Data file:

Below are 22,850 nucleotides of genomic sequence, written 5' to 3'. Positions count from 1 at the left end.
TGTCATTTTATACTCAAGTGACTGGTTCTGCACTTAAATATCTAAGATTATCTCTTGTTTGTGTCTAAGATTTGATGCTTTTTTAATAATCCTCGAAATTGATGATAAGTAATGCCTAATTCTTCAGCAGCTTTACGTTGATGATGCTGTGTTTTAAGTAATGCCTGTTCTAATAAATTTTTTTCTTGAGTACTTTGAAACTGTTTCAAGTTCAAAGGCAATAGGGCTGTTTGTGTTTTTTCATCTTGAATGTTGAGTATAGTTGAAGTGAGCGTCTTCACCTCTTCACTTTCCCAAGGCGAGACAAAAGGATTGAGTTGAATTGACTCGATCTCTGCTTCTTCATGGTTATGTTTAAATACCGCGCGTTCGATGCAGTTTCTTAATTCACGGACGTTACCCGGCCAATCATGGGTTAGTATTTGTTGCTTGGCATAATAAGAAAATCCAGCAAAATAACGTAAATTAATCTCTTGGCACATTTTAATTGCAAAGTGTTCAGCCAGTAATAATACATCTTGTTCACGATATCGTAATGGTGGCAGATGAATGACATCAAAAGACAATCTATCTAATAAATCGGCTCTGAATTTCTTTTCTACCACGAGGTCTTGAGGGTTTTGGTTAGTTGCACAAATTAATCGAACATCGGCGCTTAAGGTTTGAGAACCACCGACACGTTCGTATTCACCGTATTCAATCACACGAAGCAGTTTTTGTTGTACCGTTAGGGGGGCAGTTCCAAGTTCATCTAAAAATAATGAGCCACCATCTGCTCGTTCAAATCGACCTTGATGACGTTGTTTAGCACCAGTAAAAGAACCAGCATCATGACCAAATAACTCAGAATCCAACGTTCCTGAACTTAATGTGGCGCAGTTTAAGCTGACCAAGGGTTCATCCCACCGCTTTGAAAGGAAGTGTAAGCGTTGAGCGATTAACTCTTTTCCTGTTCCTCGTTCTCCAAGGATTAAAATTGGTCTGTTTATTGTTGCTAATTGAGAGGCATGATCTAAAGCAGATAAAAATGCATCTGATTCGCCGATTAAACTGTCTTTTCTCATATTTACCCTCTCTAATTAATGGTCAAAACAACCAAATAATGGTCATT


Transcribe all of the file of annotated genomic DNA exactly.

Below are 22,850 nucleotides of genomic sequence, written 5' to 3'. Positions count from 1 at the left end.
TGTCATTTTATACTCAAGTGACTGGTTCTGCACTTAAATATCTAAGATTATCTCTTGTTTGTGTCTAAGATTTGATGCTTTTTTAATAATCCTCGAAATTGATGATAAGTAATGCCTAATTCTTCAGCAGCTTTACGTTGATGATGCTGTGTTTTAAGTAATGCCTGTTCTAATAAATTTTTTTCTTGAGTACTTTGAAACTGTTTCAAGTTCAAAGGCAATAGGGCTGTTTGTGTTTTTTCATCTTGAATGTTGAGTATAGTTGAAGTGAGCGTCTTCACCTCTTCACTTTCCCAAGGCGAGACAAAAGGATTGAGTTGAATTGACTCGATCTCTGCTTCTTCATGGTTATGTTTAAATACCGCGCGTTCGATGCAGTTTCTTAATTCACGGACGTTACCCGGCCAATCATGGGTTAGTATTTGTTGCTTGGCATAATAAGAAAATCCAGCAAAATAACGTAAATTAATCTCTTGGCACATTTTAATTGCAAAGTGTTCAGCCAGTAATAATACATCTTGTTCACGATATCGTAATGGTGGCAGATGAATGACATCAAAAGACAATCTATCTAATAAATCGGCTCTGAATTTCTTTTCTACCACGAGGTCTTGAGGGTTTTGGTTAGTTGCACAAATTAATCGAACATCGGCGCTTAAGGTTTGAGAACCACCGACACGTTCGTATTCACCGTATTCAATCACACGAAGCAGTTTTTGTTGTACCGTTAGGGGGGCAGTTCCAAGTTCATCTAAAAATAATGAGCCACCATCTGCTCGTTCAAATCGACCTTGATGACGTTGTTTAGCACCAGTAAAAGAACCAGCATCATGACCAAATAACTCAGAATCCAACGTTCCTGAACTTAATGTGGCGCAGTTTAAGCTGACCAAGGGTTCATCCCACCGCTTTGAAAGGAAGTGTAAGCGTTGAGCGATTAACTCTTTTCCTGTTCCTCGTTCTCCAAGGATTAAAATTGGTCTGTTTATTGTTGCTAATTGAGAGGCATGATCTAAAGCAGATAAAAATGCATCTGATTCGCCGATTAAACTGTCTTTTCTCATATTTACCCTCTCTAATTAATGGTCAAAACAACCAAATAATGGTCATT